Iraq





























The Middle East


PUBLIC DIPLOMACY AND U.S. FOREIGN POLICY:
THE 1997-1998 IRAQ CRISIS


The United States Information Agency is probably best known for its educational, cultural, and professional exchange programs. But USIA also plays an important role in explaining and advocating U.S. foreign policy to overseas audiences. The role of USIA and USIS posts during the 1997-1998 crisis over UN inspections in Iraq is an example of how public diplomacy supports U.S. foreign policy and the national interest.

As part of an interagency group led by the National Security Council, USIA has made a vigorous effort to inform foreign audiences about why the United States supports sanctions against Saddam Hussein. USIA information programs have also emphasized American concern for the suffering which Saddam Hussein has caused the Iraqi people.

USIA has arranged for senior American officials to speak to foreign publics. Strobe Talbott, the Deputy Secretary of State, and Bill Richardson, the United States Ambassador to the United Nations, are among officials who have given television and print interviews to foreign editors and reporters. They were able to reach Washington correspondents at USIA's Foreign Press Center and questioners overseas through USIA's WORLDNET television. WORLDNET, for example, developed "Crisis in Iraq," a 60-minute weekly broadcast providing a comprehensive update on important developments in the dispute, with Administration officials and leading academic and military Middle East experts as guests.

An overseas USIA web-site, "U.S. Policy on Iraq," is keyed to the concerns of foreign "opinion leaders." It includes statements by President Clinton and other Administration officials, a special report on Iraqi weapons of mass destruction, fact sheets on Iraq's record with UNSCOM and with the oil-for-food program, and other critical information. The site offers documents in English, Arabic, Russian, French and Spanish, to reach audiences worldwide where the U.S. sought support for its position.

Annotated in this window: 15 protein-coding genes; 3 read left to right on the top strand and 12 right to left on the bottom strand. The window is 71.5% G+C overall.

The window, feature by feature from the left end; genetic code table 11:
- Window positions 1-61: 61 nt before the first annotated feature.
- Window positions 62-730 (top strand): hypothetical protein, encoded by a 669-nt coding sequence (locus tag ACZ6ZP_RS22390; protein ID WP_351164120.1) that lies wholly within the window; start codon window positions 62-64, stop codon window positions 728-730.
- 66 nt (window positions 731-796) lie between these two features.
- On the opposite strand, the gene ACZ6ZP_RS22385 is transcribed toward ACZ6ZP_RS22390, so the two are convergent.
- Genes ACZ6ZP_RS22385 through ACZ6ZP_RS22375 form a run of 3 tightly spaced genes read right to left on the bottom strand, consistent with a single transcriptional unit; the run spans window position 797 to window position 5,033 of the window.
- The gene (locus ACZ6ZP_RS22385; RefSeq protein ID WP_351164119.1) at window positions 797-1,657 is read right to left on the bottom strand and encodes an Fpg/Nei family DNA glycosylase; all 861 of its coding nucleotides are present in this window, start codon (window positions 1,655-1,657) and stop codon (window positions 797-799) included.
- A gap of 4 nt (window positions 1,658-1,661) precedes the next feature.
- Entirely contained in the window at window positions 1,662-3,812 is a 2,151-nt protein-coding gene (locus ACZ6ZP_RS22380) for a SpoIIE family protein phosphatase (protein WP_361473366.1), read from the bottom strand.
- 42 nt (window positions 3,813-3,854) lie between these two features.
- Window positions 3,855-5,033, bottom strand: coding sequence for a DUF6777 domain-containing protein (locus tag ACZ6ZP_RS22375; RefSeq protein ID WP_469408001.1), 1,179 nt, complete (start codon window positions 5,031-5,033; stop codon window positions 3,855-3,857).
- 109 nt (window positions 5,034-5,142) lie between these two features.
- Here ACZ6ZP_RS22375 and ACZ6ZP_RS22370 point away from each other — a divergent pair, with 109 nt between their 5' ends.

USIS officers around the world have been at the forefront of the effort to inform and influence foreign publics. Some examples of these public diplomacy activities are listed below.

  • President Clinton's message to the Arab world on American policy towards Iraq was transmitted by USIA's WORLDNET television February 20. Middle East USIS posts placed the message on local television stations and on two major regional satellite systems, Al Jazeera and the Middle East Broadcast Centre (MBC). Although few commentators agreed with the U.S. position, there was recognition of the gesture the President had made in addressing the people of the Middle East.
  • USIS posts have provided public affairs support for visits by U.S. officials. During Defense Secretary William Cohen's February trip to the Gulf, USIS Qatar arranged for him to be interviewed on the Al Jazeera regional television network. When Ambassador Richardson visited China, USIS Beijing organized a 20-minute interview with CCTV, China's national television network, the first such broadcast in China by a senior U.S. official.
  • USIS Moscow placed eight minutes of a February WORLDNET interview with Ambassador Thomas Pickering, Under Secretary of State for Political Affairs, on one of the most highly rated political opinion TV shows in Russia.
  • USIS Rome provided key U.S. and UN documents in translation to members of the Foreign Affairs committees in the Italian Parliament, to important contacts in key ministries and the media, as well as to the general public via the Embassy's home page. The Italian government initially opposed any use of military force in Iraq, but ultimately, Italy stated that it would stand with its allies in the use of force if no peaceful resolution had been possible.

The effort to inform and influence foreign publics has always been integral to USIA's mission. As international media carry information instantaneously to publics once isolated from the rest of the world, USIA's role in shaping the message has become more critical than ever.

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